6995,6996c6995,6996
<          if ((x_act - timezone) % major_dx == 0) {
<             if ((x_act - timezone) % label_dx == 0) {
---
>          if ((x_act - ss_timezone()) % major_dx == 0) {
>             if ((x_act - ss_timezone()) % label_dx == 0) {
Index: src/system.c
===================================================================
RCS file: /usr/local/cvsroot/midas/src/system.c,v
retrieving revision 1.78
diff -r1.78 system.c
306a307,310
> #ifdef OS_UNIX
> #include <sys/mount.h>
> #endif
> 
895c899
<     INT              thread handle
---
>     INT thread handle
914c918
<    return (int) hThread;
---
>    return hThread;
1653c1657
< thread_id = ss_thread_spawn((void *) taskWatch, &tsWatch);
---
> midas_thread_t thread_id = ss_thread_create((void *) taskWatch, &tsWatch);
1662c1666
< thread_id = ss_thread_spawn((void *) taskWatch, pDevice);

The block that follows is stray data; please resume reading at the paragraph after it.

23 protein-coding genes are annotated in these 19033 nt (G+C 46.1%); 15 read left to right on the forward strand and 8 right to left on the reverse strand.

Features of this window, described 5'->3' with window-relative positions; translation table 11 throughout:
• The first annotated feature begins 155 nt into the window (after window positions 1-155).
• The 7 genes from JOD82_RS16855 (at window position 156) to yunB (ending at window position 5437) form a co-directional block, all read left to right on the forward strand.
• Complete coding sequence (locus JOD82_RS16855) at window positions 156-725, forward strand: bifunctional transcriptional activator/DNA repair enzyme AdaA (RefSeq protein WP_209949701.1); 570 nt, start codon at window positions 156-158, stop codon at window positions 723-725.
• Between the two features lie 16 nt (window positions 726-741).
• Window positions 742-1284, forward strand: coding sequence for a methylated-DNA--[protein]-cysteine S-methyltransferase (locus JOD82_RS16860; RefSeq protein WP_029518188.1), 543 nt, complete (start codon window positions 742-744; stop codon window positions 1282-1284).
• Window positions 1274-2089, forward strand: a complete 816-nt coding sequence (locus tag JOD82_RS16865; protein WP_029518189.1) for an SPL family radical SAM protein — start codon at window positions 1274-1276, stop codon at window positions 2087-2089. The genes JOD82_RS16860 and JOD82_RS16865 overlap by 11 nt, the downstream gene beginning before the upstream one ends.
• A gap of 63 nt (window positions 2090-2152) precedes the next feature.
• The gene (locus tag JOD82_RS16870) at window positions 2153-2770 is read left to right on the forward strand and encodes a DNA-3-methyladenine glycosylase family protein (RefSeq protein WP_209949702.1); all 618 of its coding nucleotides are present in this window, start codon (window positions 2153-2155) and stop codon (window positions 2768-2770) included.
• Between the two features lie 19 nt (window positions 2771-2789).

---
> midas_thread_t thread_id = ss_thread_create((void *) taskWatch, pDevice);
1673c1677
< INT ss_thread_create(INT(*thread_func) (void *), void *param)
---
> midas_thread_t ss_thread_create(INT(*thread_func) (void *), void *param)
1675c1679
< #ifdef OS_WINNT
---
> #if defined(OS_WINNT)
1689,1690c1693
< #endif                          /* OS_WINNT */
< #ifdef OS_MSDOS
---
> #elif defined(OS_MSDOS)
1694,1695c1697
< #endif                          /* OS_MSDOS */
< #ifdef OS_VMS
---
> #elif defined(OS_VMS)
1699c1701
< #endif                          /* OS_VMS */
---
> #elif defined(OS_VXWORKS)
1701d1702
< #ifdef OS_VXWORKS
1719d1719
< #endif                          /* OS_VXWORKS */
1721c1721,1722
< #ifdef OS_UNIX
---
> #elif defined(OS_UNIX)
> 
1728c1729,1730
< #endif                          /* OS_UNIX */
---
> 
> #endif
1738c1740
< thread_id = ss_thread_create((void *) taskWatch, pDevice);
---
> midas_thread_t thread_id = ss_thread_create((void *) taskWatch, pDevice);
1749c1751
< INT ss_thread_kill(INT thread_id)
---
> INT ss_thread_kill(midas_thread_t thread_id)
1751c1753
< #ifdef OS_WINNT
---
> #if defined(OS_WINNT)
1755c1757
<    status = TerminateThread((HANDLE) thread_id, 0);
---
>    status = TerminateThread(thread_id, 0);
1759,1760c1761
< #endif                          /* OS_WINNT */
< #ifdef OS_MSDOS
---
> #elif defined(OS_MSDOS)
1764,1765c1765
< #endif                          /* OS_MSDOS */
< #ifdef OS_VMS